My current "good sync" period has recorded a Noise Margin of 7.5dB and
still run OK. The error second reports seems to be where the issue is
currently showing.
--
John Clark
  #5  
Old December 28th 05, 05:05 PM posted to uk.telecom.broadband
Mike News
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Posts: 3
Default Line Attenuation etc - whats it supposed to be

On Wed, 28 Dec 2005 at 14:55:01, John (John
) wrote:
In article ,
Kraftee writes

Anything sub 10db can be problematic, in my experience in the field..


My current "good sync" period has recorded a Noise Margin of 7.5dB and
still run OK. The error second reports seems to be where the issue is
currently showing.

So will this give me 8MB when our exchange is enabled. Presently on 2MB
running happily

Line Attenuation 30.5 db 15.0 db
Noise Margin 24.4 db 28.0 db
--
Mike
  #6  
Old December 28th 05, 08:05 PM posted to uk.telecom.broadband
Reg Edwards
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Posts: 168
Default Line Attenuation etc - whats it supposed to be


Line attenuation is expressed in terms of decibels per kilometre at a
particular frequency, e.g., at 1 MHz

No more and no less.

Anybody who refers to it in other terms doesn't understand whatever it
is he or she is waffling about and his/her reasoning powers are highly
suspect.

Do try to brush up on your technical education before contributing to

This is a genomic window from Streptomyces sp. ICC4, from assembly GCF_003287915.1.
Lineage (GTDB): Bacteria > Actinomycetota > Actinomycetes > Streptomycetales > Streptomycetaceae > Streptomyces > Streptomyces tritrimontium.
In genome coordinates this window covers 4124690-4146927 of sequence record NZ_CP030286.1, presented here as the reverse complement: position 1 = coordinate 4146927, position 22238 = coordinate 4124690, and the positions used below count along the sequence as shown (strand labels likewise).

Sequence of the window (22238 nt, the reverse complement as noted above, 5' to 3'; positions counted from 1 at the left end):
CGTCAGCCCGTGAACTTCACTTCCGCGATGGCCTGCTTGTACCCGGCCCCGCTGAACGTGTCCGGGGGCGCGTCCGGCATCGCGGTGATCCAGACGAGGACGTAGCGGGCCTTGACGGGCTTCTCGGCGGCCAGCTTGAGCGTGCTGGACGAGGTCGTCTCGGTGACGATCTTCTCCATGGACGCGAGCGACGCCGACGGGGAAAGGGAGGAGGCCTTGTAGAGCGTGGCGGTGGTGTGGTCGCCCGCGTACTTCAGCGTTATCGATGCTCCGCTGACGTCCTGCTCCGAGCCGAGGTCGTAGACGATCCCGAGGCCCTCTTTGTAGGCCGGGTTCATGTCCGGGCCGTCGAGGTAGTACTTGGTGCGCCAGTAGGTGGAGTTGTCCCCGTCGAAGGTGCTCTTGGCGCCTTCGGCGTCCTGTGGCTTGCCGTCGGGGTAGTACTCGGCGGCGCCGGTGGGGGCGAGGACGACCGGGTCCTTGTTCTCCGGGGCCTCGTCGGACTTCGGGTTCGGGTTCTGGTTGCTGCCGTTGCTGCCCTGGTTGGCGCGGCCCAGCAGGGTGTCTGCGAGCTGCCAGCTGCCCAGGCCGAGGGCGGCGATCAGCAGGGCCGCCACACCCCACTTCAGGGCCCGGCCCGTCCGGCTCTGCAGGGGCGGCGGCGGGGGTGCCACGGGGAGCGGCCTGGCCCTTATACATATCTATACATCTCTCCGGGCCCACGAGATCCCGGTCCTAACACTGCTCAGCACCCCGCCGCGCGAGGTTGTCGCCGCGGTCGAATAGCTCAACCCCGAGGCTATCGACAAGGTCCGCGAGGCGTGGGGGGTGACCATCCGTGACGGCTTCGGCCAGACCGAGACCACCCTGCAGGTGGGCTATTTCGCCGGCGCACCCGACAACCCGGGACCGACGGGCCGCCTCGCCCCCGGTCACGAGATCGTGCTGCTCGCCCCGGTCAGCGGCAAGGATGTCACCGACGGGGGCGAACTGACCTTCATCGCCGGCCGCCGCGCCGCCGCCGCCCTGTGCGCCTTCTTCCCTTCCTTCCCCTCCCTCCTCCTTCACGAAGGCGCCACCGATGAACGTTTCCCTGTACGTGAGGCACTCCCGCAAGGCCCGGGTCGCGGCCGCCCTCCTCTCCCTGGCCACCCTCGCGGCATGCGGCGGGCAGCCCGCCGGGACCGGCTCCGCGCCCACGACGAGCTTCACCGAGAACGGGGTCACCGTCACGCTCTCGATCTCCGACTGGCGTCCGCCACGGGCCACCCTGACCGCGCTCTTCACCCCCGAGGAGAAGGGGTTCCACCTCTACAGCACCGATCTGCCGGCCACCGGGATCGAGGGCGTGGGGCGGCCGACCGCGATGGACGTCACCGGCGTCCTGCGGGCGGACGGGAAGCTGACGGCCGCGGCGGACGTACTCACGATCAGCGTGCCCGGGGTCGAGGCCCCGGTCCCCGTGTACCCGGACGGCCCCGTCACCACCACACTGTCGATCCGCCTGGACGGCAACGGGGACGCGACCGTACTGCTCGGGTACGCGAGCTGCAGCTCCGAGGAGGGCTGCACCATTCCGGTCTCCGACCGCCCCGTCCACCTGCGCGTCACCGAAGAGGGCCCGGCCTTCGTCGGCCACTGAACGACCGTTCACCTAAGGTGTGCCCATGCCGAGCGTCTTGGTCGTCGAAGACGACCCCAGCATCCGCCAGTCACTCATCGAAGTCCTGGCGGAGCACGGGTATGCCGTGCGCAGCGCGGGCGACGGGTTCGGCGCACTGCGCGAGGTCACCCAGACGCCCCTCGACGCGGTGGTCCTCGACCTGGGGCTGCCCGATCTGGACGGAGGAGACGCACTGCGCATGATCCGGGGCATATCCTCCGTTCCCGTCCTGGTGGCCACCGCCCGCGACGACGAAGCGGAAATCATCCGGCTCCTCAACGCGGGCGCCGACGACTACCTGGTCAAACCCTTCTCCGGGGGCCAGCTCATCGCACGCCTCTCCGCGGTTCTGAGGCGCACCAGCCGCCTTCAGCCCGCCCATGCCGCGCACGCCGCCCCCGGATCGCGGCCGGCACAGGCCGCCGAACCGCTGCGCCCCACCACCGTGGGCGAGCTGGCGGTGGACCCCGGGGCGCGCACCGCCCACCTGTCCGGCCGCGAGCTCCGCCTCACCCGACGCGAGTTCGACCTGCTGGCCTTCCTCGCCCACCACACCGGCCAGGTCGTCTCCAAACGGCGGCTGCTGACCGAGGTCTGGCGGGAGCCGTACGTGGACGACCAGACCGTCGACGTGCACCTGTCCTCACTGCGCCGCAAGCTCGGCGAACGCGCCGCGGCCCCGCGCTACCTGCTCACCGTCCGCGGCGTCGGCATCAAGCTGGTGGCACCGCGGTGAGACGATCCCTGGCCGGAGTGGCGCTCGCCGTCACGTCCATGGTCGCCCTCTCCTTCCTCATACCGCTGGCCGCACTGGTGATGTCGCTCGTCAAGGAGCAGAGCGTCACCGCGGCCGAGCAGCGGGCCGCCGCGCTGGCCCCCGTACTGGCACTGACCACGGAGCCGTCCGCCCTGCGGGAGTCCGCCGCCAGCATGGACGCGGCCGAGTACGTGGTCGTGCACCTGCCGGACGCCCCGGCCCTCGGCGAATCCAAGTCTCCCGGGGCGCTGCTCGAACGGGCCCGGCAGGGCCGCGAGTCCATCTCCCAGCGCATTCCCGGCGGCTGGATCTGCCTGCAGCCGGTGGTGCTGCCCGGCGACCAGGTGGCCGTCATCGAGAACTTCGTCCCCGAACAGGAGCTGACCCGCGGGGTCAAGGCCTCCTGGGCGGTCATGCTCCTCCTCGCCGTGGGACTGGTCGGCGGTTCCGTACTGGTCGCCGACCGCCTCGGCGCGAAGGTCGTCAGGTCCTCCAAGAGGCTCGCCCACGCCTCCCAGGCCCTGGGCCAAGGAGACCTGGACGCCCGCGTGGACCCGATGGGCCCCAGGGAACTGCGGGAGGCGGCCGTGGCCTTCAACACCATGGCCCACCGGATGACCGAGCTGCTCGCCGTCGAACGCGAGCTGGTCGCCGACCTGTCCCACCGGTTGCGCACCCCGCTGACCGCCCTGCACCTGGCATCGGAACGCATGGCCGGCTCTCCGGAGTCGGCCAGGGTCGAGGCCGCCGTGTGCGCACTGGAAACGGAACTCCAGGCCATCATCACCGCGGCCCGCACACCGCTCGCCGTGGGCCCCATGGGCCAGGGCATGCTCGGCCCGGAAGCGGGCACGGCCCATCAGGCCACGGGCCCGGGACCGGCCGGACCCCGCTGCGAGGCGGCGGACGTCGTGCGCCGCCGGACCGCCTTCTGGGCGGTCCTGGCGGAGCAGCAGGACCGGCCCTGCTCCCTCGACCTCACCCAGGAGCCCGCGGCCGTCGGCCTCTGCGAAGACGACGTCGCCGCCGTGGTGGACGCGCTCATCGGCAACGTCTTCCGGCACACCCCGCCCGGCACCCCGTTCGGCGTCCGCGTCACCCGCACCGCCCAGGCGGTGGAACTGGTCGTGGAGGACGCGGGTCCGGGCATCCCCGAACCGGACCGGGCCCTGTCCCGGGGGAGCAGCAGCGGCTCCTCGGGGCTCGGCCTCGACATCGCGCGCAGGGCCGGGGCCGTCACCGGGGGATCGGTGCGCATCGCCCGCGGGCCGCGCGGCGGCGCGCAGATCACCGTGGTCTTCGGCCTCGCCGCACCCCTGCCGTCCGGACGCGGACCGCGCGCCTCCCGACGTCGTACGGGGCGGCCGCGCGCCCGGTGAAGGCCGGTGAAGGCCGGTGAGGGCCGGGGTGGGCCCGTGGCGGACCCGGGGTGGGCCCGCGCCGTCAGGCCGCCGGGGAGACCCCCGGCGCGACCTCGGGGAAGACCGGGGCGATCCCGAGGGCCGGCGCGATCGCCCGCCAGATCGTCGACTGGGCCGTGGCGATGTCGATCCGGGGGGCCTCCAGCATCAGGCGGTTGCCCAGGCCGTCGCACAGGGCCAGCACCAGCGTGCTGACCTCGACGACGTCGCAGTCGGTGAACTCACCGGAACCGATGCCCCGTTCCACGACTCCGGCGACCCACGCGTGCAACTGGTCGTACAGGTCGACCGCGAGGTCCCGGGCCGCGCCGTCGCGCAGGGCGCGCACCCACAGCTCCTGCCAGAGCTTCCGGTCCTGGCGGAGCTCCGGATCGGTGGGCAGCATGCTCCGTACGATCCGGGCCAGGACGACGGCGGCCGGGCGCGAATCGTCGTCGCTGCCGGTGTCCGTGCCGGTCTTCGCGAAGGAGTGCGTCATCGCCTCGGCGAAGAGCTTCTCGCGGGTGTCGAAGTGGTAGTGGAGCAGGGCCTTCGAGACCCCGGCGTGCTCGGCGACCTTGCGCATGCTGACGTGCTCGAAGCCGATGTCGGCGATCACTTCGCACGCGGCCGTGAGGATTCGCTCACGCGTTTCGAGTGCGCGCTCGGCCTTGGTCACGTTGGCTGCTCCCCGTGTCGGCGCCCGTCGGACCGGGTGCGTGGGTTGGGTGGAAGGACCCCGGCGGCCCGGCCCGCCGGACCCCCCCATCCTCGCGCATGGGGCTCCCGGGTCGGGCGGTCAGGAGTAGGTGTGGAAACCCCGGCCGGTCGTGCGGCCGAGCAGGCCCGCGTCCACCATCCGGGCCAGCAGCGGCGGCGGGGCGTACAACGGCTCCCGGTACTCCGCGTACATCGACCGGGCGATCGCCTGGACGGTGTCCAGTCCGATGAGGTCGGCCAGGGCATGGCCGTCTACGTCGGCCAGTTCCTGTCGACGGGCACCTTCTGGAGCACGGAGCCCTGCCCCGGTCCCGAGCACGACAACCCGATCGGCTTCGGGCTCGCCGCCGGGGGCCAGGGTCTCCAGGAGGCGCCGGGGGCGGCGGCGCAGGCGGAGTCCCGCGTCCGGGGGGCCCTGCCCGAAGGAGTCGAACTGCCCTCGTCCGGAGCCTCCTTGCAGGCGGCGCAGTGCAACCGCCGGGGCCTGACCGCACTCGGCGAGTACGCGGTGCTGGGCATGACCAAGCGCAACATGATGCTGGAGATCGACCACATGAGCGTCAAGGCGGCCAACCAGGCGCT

this newsgroup. Then we may get somwhere.

Attenuation, the loss in the transmission line between the
tele-exchange and computer, is decibels per kilometre at F MHz.

The first thing to understand is what is the decibel. Actually it is
one tenth of the Bell, a unit of electrical power measurement, named
after the Scotsman, Alexander Graham Bell, who invented the common or
garden telephone.

Where would we be without Bell? A person in the Victorian age who
endeavoured to make life acceptable for people afflicted from birth
with severe hearing and speech defects. We should be most grateful
to the Scots. I am just an English/Welsh-man.

But don't forget, line attenuation is measured in terms of decibels
per kilometre (or mile) at a particular frequency.
----
Reg Edwards.


  #7  
Old December 28th 05, 09:49 PM posted to uk.telecom.broadband
John
external usenet poster
 
Posts: 112
Default Line Attenuation etc - whats it supposed to be

In article , Reg
Edwards writes

Line attenuation is expressed in terms of decibels per kilometre at a
particular frequency, e.g., at 1 MHz
----
Reg Edwards.


Thank you Reg Edwards for returning us to the original meaning of
attenuation, or line attenuation. A point that needs to be expressed,
but ...

As you realise, whether punters know the real meaning of attenuation or
not, certain figures (expressed as Y dB) give the known limits at which
some broadband speeds (at the line frequency employed) will work or not.

It is that knowledge people are asking opinions about, and what line
speeds they might expect to be able to expect (given the figures they
inaccurately quote from their router/modem).

I realise this leads back in to the technical arguments and reasons of
why this happens. However, as knowledge and technical developments
advance the ability of POTS to run at faster broadband connection speeds
(subject to other factors related to synchronising) moves forwards.

An example was the 10+Km trials BT conducted over 2 years ago at Milton